Those trucks are a fascinating new endeavor by Amazon (or shall we say “Amazon startup”?). They combine the flexibility of smartphones to reach people locally with good old flash sales. Using trucks increases the addressable market -in contrast to an actual store! Getting the goods you just bought in the app from a nearby truck within minutes is perfect for impulse purchases.

What could a truck fleet be used for other than flash sales? How could this be combined with nearby Amazon locations and an Amazon Flex P2P delivery service?

‘Uberizing’ Logistics

Amazon is constantly expanding its Uber-like delivery service Amazon Flex. The company has said recently that it believes that Amazon Flex can create hundreds of thousands of jobs. (additionally to the new 100.000 full-time jobs Amazon recently announced)

Amazon’s rumored “Uber for trucking” app is ‘just’ the same model applied to a different part of the logistics route:

The app, scheduled to launch next summer, is designed to make it easier for truck drivers to find shippers that need goods moved, much in the way Uber connects drivers with riders.

We wrote a few weeks ago about Amazon ‘uberizing’ (sorry for that) logistics:

Building out logistics with software based matchmaking leads, if successful, directly to a service with the biggest customers being Amazon and Amazon Marketplace sellers. (Giving Amazon a head start on anyone else, like, say, Uber, trying to build the same.)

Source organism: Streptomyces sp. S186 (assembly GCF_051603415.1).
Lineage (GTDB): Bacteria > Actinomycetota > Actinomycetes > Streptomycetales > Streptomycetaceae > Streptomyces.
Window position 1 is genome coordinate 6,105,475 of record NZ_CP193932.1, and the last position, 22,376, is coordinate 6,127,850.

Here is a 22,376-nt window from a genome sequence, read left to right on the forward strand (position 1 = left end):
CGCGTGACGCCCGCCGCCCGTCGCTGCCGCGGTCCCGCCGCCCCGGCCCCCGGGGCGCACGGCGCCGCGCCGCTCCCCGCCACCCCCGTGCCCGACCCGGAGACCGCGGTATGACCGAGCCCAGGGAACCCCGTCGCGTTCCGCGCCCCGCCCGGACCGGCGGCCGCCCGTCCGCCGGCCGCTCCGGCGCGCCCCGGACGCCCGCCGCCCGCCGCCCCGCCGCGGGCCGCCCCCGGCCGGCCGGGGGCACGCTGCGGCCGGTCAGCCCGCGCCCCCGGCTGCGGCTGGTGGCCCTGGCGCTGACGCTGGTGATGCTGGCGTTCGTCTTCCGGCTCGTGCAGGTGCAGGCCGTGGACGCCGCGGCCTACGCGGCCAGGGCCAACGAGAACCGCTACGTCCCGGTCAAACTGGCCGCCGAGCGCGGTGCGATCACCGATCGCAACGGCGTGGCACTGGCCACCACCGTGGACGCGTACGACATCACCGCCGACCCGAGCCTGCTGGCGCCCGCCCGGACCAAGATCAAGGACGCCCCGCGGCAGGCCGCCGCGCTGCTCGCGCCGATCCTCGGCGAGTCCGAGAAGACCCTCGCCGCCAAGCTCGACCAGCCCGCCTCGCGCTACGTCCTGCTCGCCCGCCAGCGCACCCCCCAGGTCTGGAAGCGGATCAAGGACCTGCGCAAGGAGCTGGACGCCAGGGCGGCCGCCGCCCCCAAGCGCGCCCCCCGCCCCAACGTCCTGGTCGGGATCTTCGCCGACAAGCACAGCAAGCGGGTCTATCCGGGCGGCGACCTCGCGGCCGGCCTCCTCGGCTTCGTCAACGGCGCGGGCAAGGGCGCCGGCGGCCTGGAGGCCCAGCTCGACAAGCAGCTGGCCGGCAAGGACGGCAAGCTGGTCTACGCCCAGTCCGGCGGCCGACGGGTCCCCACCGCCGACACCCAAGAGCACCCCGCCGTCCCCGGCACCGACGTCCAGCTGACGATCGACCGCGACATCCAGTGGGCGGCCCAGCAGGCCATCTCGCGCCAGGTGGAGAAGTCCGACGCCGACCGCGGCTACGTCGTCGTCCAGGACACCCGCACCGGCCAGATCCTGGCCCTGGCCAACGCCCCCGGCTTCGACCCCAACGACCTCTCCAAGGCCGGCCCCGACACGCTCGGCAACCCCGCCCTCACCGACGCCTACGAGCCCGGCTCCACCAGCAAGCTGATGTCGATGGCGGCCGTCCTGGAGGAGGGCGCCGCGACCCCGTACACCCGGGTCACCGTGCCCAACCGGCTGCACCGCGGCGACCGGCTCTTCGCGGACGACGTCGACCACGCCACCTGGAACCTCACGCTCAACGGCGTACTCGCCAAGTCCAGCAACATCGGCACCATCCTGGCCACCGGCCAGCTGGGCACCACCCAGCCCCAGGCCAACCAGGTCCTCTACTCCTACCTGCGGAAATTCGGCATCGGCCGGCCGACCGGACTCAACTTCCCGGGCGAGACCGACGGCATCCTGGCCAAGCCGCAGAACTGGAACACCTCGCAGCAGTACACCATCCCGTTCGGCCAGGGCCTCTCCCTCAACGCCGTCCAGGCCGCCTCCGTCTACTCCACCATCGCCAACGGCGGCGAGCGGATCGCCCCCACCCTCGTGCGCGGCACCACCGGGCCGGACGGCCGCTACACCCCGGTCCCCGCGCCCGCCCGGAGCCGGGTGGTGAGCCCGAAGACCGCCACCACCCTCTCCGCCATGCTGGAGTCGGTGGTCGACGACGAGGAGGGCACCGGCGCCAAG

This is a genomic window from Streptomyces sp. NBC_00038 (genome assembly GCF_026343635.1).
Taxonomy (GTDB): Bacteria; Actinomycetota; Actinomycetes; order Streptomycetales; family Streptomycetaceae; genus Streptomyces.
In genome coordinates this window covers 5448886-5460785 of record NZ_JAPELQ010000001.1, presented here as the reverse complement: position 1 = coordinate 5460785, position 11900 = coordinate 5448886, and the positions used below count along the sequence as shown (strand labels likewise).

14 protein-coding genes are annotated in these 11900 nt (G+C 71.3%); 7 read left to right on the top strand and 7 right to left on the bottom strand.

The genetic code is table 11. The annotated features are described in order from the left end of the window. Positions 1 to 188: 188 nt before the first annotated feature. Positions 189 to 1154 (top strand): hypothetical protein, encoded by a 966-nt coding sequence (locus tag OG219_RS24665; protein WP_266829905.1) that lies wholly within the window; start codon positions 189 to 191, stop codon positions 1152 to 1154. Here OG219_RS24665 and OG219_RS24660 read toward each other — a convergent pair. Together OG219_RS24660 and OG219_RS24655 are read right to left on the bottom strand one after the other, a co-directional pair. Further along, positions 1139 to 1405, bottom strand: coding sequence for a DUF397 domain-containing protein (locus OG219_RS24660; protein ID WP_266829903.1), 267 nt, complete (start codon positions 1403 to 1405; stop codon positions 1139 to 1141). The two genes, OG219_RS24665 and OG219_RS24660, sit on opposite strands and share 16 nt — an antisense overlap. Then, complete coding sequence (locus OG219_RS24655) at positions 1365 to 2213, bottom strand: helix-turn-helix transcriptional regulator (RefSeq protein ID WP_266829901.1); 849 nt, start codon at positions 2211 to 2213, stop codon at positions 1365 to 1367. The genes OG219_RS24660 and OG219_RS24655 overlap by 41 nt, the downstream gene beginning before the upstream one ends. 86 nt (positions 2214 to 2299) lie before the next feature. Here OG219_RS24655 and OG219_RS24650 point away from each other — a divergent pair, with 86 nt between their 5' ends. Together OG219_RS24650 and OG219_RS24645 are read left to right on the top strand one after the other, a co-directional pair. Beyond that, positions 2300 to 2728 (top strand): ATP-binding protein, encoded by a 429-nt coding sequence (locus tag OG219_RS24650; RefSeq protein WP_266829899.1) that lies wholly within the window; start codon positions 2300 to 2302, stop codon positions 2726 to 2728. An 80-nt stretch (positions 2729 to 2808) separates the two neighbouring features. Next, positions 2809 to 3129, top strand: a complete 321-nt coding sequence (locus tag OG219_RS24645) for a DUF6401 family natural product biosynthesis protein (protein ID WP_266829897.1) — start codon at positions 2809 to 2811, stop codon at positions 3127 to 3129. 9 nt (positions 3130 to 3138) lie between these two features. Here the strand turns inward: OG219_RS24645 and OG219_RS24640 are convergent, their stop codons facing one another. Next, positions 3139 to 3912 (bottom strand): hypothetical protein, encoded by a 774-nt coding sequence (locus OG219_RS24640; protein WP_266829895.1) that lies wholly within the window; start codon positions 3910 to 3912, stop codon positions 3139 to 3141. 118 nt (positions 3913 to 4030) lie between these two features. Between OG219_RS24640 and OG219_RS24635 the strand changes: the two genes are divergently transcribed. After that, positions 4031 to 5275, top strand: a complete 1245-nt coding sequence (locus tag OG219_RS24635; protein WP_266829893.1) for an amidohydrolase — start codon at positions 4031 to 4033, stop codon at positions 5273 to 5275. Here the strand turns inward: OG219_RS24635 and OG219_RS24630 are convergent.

AWS, the obvious comparison on this abstract level, has long grown beyond its biggest customer.

The Pattern

Do you see the pattern yet?

There is an underlying challenge to Amazon and every other online retailer who is ambitious enough. Rethinking retail means rethinking how to get the goods from A to B. ‘Conventional’ last-mile providers like the local postal services, and companies like DHL, FedEx or UPS are increasingly not cutting it anymore. Same-day delivery is a challenge for them, same-hour delivery becomes impossible.

There is a huge market opportunity for Amazon here.

As a large online retailer, Amazon is the first and best customer of anything the company implements on the logistics side. But combined with the marketplace, Amazon can, in theory, lay the groundwork for a large logistics infrastructure used by a large percentage of online merchants who will do all or most of their business through Amazon’s various services. (Think ‘Amazon Tax’)